Average revenue per user (ARPU) is a metric that shows the average revenue generated by each active user of your product over a period of time. Originally, it was a metric only used by the telecom industry but has since been adopted by tech companies for SaaS, social media, and mobile applications.
The way we do business has changed substantially over recent years. With the popularity of subscription-based products, we need a new way to measure how successful our products are.
ARPU was adopted to help businesses with this, as the metric provides direct insight into which website actions translate into revenue. This helps guide strategies across the entire business, including marketing and product planning, because it identifies high-value areas that can be incorporated into future projects. A healthy ARPU also keeps company executives happy, as a focus on this metric ensures the company focuses on the customers who keep the business going.
As with most metrics, we need to measure ARPU over a period of time. This is commonly a week or a month but can stretch to annually depending on the business needs. Once you have your timeframe, the calculation is simple:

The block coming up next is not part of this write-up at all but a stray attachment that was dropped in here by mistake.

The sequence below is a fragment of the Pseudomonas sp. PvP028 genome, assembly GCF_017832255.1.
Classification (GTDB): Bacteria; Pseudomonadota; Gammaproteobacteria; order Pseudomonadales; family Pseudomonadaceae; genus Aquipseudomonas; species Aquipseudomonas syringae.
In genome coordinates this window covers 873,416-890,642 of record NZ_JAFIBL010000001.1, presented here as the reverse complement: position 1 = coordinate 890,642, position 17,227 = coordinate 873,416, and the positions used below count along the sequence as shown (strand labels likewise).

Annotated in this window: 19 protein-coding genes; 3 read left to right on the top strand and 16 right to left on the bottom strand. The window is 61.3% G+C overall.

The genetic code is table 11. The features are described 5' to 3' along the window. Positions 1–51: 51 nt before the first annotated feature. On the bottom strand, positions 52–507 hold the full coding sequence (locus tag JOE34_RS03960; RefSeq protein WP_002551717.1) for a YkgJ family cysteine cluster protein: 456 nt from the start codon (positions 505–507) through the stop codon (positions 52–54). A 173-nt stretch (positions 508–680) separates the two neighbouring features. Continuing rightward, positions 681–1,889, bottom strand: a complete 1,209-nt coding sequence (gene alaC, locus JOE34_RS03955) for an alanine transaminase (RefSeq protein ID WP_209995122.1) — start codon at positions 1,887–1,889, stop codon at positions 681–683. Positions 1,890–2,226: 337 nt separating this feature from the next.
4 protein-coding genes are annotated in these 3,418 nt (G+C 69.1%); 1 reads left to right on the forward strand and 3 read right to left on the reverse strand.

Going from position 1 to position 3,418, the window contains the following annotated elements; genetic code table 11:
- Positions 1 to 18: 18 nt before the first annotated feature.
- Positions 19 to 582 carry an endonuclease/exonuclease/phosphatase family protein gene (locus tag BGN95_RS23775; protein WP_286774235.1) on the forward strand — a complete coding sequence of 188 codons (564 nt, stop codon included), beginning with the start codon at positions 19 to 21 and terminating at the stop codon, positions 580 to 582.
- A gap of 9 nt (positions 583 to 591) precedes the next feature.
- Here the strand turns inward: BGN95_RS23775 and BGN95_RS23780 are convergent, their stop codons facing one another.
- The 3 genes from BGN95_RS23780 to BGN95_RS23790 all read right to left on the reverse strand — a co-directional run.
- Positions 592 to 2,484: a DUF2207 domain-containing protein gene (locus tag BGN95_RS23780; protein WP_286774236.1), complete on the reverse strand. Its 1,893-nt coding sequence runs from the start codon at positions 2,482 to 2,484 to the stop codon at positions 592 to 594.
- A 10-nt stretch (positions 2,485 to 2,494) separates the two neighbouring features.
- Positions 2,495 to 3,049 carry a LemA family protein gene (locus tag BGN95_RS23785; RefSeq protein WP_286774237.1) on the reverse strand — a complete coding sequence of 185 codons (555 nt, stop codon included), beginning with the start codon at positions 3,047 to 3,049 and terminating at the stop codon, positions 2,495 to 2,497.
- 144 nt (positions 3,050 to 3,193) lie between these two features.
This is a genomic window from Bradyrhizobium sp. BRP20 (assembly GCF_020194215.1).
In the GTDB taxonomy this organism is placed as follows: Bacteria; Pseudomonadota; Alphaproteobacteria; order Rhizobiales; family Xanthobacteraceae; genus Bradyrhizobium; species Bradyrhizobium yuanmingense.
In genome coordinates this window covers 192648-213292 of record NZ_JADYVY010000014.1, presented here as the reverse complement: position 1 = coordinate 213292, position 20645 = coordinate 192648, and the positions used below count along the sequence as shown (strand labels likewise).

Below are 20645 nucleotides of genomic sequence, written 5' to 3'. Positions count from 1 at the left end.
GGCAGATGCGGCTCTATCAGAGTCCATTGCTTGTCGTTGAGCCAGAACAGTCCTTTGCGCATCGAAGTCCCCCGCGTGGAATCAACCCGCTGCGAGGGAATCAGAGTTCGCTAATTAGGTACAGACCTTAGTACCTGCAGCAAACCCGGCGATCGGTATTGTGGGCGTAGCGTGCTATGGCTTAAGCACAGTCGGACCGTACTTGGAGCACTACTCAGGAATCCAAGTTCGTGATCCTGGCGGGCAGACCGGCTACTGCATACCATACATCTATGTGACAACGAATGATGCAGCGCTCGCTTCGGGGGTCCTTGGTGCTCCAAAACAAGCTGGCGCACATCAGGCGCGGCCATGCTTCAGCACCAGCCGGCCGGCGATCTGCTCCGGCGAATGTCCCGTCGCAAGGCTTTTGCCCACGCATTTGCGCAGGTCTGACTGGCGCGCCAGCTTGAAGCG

Total revenue for the time period/Total number of customers during the same period = ARPU.
It’s important to note that the total number of customers should only include paying customers, not any that may be on a free account or trial period. Total revenue will include new and recurring purchases like subscription renewals, upsells, and cross-sells.
ARPU is great for product managers looking to maintain products that have already been released.
ARPU helps product managers see how user numbers stack up to revenue. This helps identify areas for improvement.
For example, there may be features on your application that are commonly used but aren’t giving users a reason to upgrade to a paid account. Declining ARPU can also help indicate users are growing disinterested in the product, warning you early that new features are needed.
APRU can also show how well your marketing efforts and pricing strategies are working. If the ARPU doesn’t rise during a campaign, it’s time to rethink your marketing strategy.
There are, of course, pros and cons to ARPU.
In its favor, APRU gives businesses an advantage by uncovering a business’ strengths and weaknesses. It’s also a great metric to use for comparisons against competitors.
However, the APRU figure can give a distorted view of your business. It’s a big-picture metric that cannot capture the nuanced details required for total success. Metrics like user growth and user churn may provide more benefits, but it really depends on how your business operates.